In the process 400, in order to achieve optimal results, the images on the first and second sides 106 and 109 of the material 102 should be precisely registered so that, when the visual media 100 is trimmed, the images on either side of the material 102 line up correctly. Moreover, multiple images could be printed on one roll so that the perforation step can be performed in roll-feed form.

Although the perforation steps 314 and 416 are described above as the way in which holes are formed, the holes can be formed in any way that results in holes that have no, or minimal, hanging chads. For example, the holes can be formed by punching, puncturing, cutting, or boring. Furthermore, the printing steps 304, 314, 404, and 412 are described above as utilizing ink printing as the method of applying an image to the material 102. However, one skilled in the art will recognize that any appropriate method of applying an image to the material 102 may be used, including methods in which an image may be applied to both sides of a material at the same time. Ink printing is illustrated herein by way of example only.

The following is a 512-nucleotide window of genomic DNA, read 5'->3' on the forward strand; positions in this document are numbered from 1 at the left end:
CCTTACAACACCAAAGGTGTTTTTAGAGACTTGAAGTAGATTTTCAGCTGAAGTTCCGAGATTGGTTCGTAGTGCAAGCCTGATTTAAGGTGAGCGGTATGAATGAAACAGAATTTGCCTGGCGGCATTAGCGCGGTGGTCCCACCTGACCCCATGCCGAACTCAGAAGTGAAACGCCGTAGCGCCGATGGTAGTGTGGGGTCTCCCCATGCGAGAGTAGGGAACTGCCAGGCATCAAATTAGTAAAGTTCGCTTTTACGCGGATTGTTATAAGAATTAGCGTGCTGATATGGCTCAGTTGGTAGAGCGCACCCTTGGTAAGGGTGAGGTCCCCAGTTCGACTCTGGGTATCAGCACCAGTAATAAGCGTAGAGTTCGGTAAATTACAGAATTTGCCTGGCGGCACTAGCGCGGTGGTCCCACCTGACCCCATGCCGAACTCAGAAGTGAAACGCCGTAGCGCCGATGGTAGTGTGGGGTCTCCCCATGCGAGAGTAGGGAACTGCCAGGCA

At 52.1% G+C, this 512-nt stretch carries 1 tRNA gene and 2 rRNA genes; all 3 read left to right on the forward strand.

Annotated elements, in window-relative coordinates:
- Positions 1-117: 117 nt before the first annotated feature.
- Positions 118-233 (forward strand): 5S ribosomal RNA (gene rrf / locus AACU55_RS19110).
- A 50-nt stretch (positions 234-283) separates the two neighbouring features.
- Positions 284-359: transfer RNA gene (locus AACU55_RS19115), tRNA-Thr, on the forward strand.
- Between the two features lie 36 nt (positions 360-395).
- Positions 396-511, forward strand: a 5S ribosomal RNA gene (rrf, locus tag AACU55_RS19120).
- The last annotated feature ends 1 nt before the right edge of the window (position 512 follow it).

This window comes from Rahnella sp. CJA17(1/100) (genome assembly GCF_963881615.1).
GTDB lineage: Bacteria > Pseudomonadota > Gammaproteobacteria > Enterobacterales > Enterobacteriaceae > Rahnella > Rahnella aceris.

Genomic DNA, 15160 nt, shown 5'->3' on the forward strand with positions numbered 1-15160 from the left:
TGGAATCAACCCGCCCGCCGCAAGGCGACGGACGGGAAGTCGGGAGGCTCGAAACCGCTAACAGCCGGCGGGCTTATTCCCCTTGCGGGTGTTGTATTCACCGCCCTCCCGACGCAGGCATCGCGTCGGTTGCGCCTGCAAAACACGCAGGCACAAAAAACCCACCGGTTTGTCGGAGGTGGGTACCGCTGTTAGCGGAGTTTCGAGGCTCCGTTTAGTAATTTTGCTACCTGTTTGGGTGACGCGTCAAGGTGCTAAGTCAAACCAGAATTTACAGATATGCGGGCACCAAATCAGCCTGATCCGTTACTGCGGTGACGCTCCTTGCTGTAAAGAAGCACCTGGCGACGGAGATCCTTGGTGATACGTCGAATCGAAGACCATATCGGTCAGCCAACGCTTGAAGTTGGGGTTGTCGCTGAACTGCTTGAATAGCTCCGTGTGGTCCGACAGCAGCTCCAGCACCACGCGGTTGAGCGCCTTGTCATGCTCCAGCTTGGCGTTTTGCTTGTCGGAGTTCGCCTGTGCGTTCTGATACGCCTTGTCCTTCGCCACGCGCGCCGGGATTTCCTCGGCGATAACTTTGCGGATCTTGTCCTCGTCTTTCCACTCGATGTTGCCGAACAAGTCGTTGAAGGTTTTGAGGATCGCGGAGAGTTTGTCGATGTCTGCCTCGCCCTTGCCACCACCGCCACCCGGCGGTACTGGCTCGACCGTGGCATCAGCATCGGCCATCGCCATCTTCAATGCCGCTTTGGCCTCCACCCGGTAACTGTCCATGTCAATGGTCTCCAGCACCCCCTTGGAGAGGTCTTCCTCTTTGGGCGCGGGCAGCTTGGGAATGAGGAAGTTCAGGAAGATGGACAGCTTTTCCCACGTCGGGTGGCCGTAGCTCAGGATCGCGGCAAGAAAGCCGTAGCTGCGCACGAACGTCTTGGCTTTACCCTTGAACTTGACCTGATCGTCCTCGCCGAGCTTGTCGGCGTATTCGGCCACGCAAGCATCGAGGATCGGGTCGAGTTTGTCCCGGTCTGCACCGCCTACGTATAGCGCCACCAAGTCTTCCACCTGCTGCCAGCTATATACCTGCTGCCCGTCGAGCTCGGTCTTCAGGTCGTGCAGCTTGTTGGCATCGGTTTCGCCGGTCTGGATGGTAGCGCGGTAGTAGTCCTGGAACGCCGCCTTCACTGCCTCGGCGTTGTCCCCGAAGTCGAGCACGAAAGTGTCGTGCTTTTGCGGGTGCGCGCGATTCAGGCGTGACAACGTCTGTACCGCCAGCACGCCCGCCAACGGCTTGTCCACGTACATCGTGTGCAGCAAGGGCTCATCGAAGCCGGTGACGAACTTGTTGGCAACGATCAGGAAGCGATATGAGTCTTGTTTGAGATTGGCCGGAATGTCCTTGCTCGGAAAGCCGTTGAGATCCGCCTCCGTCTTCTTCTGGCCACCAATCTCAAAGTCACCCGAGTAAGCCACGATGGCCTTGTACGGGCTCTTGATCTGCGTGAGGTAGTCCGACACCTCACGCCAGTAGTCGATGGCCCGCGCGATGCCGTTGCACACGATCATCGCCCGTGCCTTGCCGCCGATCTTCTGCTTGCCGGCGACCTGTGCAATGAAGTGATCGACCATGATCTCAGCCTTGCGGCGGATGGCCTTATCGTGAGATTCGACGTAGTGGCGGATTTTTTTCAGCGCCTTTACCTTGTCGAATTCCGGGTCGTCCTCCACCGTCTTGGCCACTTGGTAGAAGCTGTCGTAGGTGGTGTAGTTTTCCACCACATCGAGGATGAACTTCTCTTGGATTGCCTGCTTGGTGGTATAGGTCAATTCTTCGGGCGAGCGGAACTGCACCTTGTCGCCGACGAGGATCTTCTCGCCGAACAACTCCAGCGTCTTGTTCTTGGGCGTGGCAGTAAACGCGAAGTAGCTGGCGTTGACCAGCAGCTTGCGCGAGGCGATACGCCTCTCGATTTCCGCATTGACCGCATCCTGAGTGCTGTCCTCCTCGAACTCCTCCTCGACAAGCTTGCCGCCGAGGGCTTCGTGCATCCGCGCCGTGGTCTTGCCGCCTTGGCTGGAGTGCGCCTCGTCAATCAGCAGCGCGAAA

The processes 300 and 400 avoid problems typically encountered when holes are formed prior to printing. In such cases, bleedthrough of the ink often occurs, which can cause an image on one side to be at least partially visible on the other side of the material.

The above hole dimensions and spacing are suitable for an image of approximately 1-20 feet in width and 1-20 feet in length that is adapted to be viewed at a typical distance of less than 100 yards. As the size of the image and the typical viewing distance increase, the suitable hole dimensions and spacing are adjusted to ensure correct results.